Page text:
The government of the Republic of China will start a "National Open Source Plan" in the Republican Year 92 (2003) to facilitate the development of Free Software. The plan will last two years and complete in Rep. Yr. 94 (2005) and its results will benefit government agencies and non-government organizations. This will save the government NT$ 2 billion (about US$ 59 million) and the society NT$ 10 billion (US$ 294 million).
The Information Technology Committee of the Legislature Yuan held a meeting for "the development and adaption of free software, in order to, in an environment without barriers, increase the competitiveness and independence of the IT industry." The meeting was attended by officials from the National Science Commission, National Supercomputer Center, Ministry of Education, Ministry of Economic Affairs, Institute of Industrial Technology, Public Works Commission and other organizations.
One official said that in Taiwan most office and school computers run products from few foreign companies. Users do not have much choice, and government agencies and schools spent large sums of money for software purchases every year.
A government estimation shows that, at the end of Rep. Yr. 89 (2000), there were 1,230,000 computers at schools and in the government in Taiwan. If the Windows license fees for each cost NT $6,000, Microsoft collected over NT $7 billion. Adding in the cost of application software (MS Office), the sum would be over NT $10 billion.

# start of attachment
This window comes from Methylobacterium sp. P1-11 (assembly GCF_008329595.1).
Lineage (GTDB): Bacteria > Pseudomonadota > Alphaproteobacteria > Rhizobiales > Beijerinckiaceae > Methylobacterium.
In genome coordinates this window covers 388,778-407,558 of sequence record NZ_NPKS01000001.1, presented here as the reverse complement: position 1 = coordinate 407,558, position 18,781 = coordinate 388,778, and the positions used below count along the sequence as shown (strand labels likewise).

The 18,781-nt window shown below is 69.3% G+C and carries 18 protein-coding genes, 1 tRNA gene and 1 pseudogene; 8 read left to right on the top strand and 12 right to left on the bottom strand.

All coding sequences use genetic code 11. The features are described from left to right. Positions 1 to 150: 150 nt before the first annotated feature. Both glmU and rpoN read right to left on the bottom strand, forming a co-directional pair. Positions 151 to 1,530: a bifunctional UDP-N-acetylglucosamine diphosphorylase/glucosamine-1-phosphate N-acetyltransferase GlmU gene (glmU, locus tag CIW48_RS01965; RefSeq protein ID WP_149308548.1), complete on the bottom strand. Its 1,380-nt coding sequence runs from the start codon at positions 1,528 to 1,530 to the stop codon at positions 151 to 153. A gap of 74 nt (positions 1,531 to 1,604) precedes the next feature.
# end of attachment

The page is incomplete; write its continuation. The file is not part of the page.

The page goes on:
Therefore, the National Supercomputer Center is drafting the "National Open Source Plan". The goal is to establish Taiwan's basic software development infrastructure. Via the "common sharing" of open (free) source code, anyone can add his/her own creation onto the common foundation, thus resulting in more perfect software. Free software development will create a diverse software eco-environment and lay a solid foundation for Taiwan's software industry.
The Plan will include the completion of a "Chinese Open Source Software Environment" for the needs of Taiwan users. Also included are international cooperation on free application software development, with the results freely shared internationally, thus raising Taiwan's profile in the high-tech field globally.
Besides software development, this Plan also includes training and education. The government will cooperate with Taiwan's community colleges and other non-government organizations to establish six training centers which will train 120,000 users the basic skills of free software environments. Advanced courses will train 9,600 "seed" people who will then help further adaption of free software environments.
Also, the national education system will switch to Open Source in order to provide a diverse IT education environment and ensure the people's rights to the freedom of information.